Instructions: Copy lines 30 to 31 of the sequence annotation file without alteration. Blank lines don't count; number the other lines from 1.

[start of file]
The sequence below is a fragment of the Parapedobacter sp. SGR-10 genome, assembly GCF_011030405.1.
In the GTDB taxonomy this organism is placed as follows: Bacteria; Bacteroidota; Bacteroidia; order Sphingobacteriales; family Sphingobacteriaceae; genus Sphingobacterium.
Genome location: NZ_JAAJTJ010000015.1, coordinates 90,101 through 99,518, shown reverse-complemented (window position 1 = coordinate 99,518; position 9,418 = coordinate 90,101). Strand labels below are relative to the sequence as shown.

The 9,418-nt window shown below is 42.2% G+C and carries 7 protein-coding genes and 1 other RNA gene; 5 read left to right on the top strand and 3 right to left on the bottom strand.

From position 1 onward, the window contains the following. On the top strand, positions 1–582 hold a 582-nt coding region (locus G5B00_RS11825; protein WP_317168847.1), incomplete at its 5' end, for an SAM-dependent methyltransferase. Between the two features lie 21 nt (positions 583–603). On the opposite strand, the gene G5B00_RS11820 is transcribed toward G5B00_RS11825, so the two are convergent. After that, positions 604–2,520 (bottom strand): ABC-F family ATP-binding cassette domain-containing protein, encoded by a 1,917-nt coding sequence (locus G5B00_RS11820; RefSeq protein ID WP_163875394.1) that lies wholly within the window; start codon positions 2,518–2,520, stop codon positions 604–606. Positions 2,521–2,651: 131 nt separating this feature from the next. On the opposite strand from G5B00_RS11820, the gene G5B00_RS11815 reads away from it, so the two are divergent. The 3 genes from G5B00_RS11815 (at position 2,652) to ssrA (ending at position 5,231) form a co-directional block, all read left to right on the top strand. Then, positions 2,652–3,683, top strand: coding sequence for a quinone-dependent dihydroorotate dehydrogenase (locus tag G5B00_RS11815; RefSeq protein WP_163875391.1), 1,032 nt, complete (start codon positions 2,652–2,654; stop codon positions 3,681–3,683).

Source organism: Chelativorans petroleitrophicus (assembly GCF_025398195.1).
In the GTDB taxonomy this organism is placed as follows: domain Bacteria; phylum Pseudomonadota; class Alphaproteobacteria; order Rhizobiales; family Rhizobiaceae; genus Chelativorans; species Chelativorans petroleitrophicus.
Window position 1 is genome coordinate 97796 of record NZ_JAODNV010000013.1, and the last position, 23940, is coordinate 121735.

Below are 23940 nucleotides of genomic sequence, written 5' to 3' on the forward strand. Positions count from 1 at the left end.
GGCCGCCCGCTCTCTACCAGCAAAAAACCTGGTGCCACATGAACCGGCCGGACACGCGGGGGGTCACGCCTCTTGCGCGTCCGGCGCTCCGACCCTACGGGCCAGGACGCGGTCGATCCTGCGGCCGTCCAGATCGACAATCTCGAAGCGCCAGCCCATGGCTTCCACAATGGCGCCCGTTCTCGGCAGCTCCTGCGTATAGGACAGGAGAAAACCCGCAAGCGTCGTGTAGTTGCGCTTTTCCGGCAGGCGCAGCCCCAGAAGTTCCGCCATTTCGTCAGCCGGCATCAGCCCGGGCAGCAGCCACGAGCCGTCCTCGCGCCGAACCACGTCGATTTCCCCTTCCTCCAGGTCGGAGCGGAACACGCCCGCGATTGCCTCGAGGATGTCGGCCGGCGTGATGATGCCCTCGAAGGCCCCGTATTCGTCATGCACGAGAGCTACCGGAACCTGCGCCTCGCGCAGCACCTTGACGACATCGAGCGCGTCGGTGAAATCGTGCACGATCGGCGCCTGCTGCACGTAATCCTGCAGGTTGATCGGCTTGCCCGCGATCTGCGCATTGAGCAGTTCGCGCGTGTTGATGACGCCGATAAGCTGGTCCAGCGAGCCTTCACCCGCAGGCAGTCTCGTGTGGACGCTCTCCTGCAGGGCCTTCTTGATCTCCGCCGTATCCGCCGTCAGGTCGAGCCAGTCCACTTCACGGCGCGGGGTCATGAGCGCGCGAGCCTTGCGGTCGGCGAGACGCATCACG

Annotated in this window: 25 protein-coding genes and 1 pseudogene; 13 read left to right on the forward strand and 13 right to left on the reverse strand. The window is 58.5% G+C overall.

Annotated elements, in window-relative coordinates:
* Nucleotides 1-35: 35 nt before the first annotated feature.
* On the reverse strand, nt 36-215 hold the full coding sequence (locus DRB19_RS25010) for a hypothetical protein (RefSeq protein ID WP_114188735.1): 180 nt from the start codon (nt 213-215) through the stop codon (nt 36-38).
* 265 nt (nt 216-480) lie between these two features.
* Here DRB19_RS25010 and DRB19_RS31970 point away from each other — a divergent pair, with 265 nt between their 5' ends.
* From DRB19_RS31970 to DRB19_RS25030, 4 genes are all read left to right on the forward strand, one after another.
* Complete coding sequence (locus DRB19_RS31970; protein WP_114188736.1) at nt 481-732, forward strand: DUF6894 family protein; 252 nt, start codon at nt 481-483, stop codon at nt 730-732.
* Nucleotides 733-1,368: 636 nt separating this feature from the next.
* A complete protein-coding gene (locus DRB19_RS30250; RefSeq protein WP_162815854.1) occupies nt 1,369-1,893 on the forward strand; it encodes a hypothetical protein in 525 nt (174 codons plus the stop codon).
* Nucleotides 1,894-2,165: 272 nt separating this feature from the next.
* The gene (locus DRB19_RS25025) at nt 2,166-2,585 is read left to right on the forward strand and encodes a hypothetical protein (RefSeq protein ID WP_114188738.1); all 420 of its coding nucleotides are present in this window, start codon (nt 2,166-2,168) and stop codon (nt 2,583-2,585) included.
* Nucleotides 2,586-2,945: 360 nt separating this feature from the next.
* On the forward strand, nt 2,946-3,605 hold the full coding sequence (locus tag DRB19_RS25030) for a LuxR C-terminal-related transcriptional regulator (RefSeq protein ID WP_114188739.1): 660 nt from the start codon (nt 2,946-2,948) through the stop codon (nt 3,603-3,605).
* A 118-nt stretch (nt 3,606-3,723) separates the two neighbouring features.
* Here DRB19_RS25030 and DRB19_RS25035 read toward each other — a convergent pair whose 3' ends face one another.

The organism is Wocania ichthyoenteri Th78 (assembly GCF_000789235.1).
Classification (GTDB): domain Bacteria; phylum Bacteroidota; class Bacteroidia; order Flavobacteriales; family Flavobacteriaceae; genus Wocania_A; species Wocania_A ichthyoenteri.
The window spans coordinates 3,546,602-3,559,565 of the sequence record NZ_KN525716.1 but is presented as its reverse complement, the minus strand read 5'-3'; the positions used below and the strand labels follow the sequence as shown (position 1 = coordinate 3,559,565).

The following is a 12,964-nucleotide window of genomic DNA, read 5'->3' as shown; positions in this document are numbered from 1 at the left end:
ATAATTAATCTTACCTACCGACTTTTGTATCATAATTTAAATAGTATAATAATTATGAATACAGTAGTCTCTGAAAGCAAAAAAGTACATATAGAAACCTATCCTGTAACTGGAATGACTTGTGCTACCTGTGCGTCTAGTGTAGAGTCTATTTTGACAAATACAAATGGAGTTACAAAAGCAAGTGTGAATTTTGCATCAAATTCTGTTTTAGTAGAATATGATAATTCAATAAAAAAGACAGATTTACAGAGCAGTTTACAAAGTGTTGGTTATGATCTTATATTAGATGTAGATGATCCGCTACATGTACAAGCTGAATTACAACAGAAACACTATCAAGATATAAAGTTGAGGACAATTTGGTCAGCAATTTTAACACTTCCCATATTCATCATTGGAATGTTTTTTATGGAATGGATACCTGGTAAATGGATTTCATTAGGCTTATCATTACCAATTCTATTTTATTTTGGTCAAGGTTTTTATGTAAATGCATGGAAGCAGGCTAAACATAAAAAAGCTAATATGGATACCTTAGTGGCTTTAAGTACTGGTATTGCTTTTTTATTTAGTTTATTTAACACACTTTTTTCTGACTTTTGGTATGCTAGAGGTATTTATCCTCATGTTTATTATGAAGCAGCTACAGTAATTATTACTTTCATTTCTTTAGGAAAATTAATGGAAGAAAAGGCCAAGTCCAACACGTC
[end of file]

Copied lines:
The following is a 12,964-nucleotide window of genomic DNA, read 5'->3' as shown; positions in this document are numbered from 1 at the left end:
ATAATTAATCTTACCTACCGACTTTTGTATCATAATTTAAATAGTATAATAATTATGAATACAGTAGTCTCTGAAAGCAAAAAAGTACATATAGAAACCTATCCTGTAACTGGAATGACTTGTGCTACCTGTGCGTCTAGTGTAGAGTCTATTTTGACAAATACAAATGGAGTTACAAAAGCAAGTGTGAATTTTGCATCAAATTCTGTTTTAGTAGAATATGATAATTCAATAAAAAAGACAGATTTACAGAGCAGTTTACAAAGTGTTGGTTATGATCTTATATTAGATGTAGATGATCCGCTACATGTACAAGCTGAATTACAACAGAAACACTATCAAGATATAAAGTTGAGGACAATTTGGTCAGCAATTTTAACACTTCCCATATTCATCATTGGAATGTTTTTTATGGAATGGATACCTGGTAAATGGATTTCATTAGGCTTATCATTACCAATTCTATTTTATTTTGGTCAAGGTTTTTATGTAAATGCATGGAAGCAGGCTAAACATAAAAAAGCTAATATGGATACCTTAGTGGCTTTAAGTACTGGTATTGCTTTTTTATTTAGTTTATTTAACACACTTTTTTCTGACTTTTGGTATGCTAGAGGTATTTATCCTCATGTTTATTATGAAGCAGCTACAGTAATTATTACTTTCATTTCTTTAGGAAAATTAATGGAAGAAAAGGCCAAGTCCAACACGTC